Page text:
Like most federal debt instruments, the interest on the bonds is entirely excluded from state income taxes.
My partner’s bonds, in some cases dating back to 1993, were purchased at half of face value, while Series EE bonds today are purchased at face value, but let’s set aside that technical nuance for now. I’m more interested in the question, what role could Series EE bonds play in an investment allocation?
A binary interest rate
If you hold a $50 Series EE savings bond for 20 years, it is guaranteed to be redeemable for $100, with the $50 in interest taxable at the federal level but exempted from state and local taxes, which my trusty financial calculator tells me works out to a 3.53% annual interest rate.
If you hold the bond for any period of time less than 20 years, it will earn interest at a preposterously low interest rate (0.10% as of this writing, and for many years prior).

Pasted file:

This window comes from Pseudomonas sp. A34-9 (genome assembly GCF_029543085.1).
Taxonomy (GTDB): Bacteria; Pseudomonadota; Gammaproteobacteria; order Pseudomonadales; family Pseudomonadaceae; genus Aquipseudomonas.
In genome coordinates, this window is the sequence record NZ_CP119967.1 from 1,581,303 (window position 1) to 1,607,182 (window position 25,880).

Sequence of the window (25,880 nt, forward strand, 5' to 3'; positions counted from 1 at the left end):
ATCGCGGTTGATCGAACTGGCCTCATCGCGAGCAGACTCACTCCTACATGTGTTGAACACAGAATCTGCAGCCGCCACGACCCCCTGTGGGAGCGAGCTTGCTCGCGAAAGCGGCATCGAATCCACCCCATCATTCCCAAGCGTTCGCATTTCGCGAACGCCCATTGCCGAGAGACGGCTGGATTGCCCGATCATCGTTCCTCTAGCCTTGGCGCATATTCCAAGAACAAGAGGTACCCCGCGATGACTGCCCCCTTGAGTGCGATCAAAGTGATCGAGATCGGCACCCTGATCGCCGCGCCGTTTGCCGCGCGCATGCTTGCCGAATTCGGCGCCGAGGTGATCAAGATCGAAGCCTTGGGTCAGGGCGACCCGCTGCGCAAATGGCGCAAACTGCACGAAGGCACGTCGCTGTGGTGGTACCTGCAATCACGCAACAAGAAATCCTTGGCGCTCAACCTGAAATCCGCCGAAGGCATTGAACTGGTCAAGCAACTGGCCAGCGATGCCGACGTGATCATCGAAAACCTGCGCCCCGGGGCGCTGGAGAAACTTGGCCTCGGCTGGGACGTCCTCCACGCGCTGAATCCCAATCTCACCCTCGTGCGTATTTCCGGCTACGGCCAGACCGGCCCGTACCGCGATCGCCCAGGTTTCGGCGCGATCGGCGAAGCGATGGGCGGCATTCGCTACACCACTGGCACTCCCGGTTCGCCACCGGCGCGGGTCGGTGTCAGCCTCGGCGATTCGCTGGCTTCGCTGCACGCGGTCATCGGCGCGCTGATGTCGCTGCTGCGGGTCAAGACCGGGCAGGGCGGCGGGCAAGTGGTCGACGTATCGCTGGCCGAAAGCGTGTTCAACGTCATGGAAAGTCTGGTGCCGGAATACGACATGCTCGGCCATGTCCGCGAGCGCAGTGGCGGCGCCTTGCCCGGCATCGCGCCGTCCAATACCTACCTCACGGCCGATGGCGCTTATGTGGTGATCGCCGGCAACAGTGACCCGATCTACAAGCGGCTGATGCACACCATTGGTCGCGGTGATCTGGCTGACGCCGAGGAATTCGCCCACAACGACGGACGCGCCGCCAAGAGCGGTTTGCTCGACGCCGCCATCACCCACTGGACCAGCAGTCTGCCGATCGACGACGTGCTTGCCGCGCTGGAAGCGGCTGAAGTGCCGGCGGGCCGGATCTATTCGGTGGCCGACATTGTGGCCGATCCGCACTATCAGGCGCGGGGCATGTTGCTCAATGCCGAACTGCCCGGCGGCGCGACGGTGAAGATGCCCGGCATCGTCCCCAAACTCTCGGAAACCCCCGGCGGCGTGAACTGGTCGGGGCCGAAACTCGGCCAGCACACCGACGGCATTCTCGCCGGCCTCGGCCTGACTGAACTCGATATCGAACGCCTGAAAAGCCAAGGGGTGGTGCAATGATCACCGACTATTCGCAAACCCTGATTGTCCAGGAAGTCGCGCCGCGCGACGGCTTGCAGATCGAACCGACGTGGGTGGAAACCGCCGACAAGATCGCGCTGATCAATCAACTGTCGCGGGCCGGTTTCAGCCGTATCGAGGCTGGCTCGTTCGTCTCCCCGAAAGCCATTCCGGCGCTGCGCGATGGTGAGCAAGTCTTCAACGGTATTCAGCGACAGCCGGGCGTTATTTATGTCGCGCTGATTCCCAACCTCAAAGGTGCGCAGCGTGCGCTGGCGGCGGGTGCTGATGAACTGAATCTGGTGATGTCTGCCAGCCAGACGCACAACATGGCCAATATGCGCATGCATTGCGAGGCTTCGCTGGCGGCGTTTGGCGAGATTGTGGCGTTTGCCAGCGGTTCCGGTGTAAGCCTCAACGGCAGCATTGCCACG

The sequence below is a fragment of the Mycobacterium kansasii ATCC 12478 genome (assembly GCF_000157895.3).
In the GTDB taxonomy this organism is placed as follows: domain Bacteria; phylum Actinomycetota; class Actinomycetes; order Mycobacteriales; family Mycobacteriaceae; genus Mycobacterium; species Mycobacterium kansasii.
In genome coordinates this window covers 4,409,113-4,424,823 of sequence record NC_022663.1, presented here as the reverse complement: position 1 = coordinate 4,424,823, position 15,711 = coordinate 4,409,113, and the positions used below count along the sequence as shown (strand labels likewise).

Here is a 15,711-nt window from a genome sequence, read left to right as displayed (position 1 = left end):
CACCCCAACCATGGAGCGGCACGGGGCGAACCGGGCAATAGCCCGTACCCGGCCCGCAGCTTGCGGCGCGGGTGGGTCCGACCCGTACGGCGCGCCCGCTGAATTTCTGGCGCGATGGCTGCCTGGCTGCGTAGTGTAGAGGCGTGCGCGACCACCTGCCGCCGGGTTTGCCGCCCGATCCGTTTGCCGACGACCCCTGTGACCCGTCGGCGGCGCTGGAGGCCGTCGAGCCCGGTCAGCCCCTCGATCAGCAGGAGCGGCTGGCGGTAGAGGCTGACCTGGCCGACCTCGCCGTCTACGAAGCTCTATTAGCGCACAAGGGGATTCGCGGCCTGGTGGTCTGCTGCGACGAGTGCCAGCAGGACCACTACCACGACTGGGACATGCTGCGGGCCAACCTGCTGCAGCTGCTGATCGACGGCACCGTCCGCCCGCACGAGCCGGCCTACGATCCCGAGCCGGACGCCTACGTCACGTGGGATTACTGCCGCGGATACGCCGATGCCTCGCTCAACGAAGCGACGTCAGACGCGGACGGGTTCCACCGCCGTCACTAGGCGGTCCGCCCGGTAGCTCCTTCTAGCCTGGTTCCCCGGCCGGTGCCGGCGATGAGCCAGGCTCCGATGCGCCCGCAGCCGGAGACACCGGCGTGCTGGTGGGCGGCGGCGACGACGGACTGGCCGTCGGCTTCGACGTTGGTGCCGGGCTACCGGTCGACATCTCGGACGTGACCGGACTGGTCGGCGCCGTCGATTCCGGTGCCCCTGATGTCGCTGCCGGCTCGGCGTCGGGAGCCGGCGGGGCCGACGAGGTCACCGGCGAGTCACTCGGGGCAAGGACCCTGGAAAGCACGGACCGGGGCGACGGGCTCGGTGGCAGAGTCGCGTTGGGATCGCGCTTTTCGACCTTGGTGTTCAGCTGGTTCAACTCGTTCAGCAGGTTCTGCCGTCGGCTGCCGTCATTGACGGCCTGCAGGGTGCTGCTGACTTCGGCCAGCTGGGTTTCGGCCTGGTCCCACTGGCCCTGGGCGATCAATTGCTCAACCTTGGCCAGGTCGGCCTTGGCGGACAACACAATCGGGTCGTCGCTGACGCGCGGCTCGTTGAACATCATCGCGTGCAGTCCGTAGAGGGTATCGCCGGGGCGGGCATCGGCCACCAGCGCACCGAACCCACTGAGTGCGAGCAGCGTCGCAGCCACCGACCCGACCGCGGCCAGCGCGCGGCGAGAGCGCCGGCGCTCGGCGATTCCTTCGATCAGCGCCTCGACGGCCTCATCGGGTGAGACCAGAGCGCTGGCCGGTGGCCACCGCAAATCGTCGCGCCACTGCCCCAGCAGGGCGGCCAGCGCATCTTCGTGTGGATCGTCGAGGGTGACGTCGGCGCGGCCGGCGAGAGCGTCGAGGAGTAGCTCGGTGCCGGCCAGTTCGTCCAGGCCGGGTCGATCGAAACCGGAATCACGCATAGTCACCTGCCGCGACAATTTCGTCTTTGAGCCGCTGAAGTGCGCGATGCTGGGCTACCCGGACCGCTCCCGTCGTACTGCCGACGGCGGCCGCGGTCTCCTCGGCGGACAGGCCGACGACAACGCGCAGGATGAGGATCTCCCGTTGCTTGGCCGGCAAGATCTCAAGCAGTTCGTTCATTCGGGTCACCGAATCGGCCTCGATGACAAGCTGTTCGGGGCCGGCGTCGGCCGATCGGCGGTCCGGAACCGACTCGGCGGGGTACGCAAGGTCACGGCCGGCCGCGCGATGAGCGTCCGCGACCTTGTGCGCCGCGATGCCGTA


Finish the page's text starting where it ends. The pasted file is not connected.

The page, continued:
Annual interest rate resets
Series EE savings bonds can be cashed in, with accrued interest, after 1 year (with a 3-month interest penalty), or 5 years (with no interest penalty). That means every year you have the opportunity to recalculate whether you are better off holding onto the bond and getting closer to your 20-year 3.53% payout, or resetting the 20-year holding period at higher prevailing rates.
These breakeven points are trivial to calculate (these values aren’t quite right because for simplicity I’m rounding 0.10% APY down to 0%):
- after one year, if interest rates shoot up from 0.10% to 3.72%, make the exchange;
- after 5 years, they must reach 4.73%;